Vilsack said USDA experts did review its process in determining a more accurate assessment of what truly occurs in terms of household food purchasing by using scanner information. Vilsack also said had USDA chosen the path GAO suggested in making changes to the calculation model of benefits, SNAP benefits would be “significantly higher” than their 21% increase.
Ellen Vollinger, SNAP director at the Food Research and Action Center, said the farm bill debate is coming when a “hunger cliff is hitting.”
The scheduled expiration next month of an emergency increase in SNAP benefits due to the COVID-19 emergency means the average SNAP participant will lose $82 per person per month, she said. The change will be even more pronounced for many elderly people who qualify for only the minimum SNAP benefit and can expect to go from receiving $281 per month down to $23.
Both Boozman and Thompson argued USDA’s actions reveal an agency and administration acting beyond their authority.
“This report shows the problems with this process are far greater than USDA merely cutting corners. It is evident that the department’s political leadership set out to achieve a predetermined outcome and purposefully ignored important steps in the process that would get in their way,” said Boozman. “This is the opposite of good governance, and it shows that poor decision-making happens when the administration operates in a vacuum without proper oversight.”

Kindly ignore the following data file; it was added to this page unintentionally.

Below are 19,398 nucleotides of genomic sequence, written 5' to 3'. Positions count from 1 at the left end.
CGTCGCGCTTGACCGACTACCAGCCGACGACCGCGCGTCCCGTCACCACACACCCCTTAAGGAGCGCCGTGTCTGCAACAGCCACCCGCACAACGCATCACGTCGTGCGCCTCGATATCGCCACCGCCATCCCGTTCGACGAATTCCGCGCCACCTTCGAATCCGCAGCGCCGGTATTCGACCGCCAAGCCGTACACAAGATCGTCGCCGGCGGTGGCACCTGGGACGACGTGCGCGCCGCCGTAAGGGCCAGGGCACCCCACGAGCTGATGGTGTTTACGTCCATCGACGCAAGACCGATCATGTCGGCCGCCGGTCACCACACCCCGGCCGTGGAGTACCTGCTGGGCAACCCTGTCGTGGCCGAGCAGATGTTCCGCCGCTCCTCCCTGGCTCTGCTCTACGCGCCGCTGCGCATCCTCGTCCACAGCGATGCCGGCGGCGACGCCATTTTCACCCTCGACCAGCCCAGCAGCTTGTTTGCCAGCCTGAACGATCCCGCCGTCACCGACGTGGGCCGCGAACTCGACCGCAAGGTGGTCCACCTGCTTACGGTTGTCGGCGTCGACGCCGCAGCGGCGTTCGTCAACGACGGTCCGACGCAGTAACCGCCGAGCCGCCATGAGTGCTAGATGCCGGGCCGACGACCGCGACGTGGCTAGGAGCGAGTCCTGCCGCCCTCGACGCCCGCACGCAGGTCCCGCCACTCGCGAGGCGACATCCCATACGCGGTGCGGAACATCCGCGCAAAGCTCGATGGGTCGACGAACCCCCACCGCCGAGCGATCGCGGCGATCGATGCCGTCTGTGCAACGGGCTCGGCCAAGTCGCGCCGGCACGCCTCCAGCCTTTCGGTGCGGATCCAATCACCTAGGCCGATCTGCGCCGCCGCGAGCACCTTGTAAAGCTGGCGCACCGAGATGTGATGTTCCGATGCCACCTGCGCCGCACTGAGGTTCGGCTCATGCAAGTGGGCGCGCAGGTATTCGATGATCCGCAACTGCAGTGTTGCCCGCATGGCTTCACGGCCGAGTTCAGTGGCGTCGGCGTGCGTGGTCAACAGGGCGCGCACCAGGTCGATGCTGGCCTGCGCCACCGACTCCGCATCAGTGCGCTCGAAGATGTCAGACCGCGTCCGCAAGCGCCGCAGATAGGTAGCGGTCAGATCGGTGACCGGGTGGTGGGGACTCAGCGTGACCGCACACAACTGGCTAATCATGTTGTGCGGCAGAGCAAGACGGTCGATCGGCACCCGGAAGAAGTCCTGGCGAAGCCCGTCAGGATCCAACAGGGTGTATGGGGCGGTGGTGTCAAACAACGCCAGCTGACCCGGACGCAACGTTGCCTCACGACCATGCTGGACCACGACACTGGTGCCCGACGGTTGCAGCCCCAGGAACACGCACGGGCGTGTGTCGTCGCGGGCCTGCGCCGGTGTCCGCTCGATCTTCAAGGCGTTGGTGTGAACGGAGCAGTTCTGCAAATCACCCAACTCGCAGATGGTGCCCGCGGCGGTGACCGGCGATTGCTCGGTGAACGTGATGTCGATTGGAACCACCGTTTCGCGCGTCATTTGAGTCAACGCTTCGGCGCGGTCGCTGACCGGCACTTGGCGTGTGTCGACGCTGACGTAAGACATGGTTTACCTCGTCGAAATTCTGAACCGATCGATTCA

The House GOP aide told Agri-Pulse that this GAO report, and how it is reflective of USDA’s actions, will “linger in every conversation we have related to oversight,” which Thompson said will be a priority when he takes over the committee in 2023.
The aide claimed USDA’s actions tainted the role of the department in offering technical assistance in executing Congressional actions. “It … will always leave us second-guessing what the department’s telling us, and I think that’s hugely problematic because they are supposed to be nonpartisan and technical in their guidance.”
Schneider said she thinks USDA will always be a valuable technical resource for writing the farm bill, and historically the career staff at USDA do a “tremendous job of trying to provide honest assessments of where policy will go and what the implementation will be.”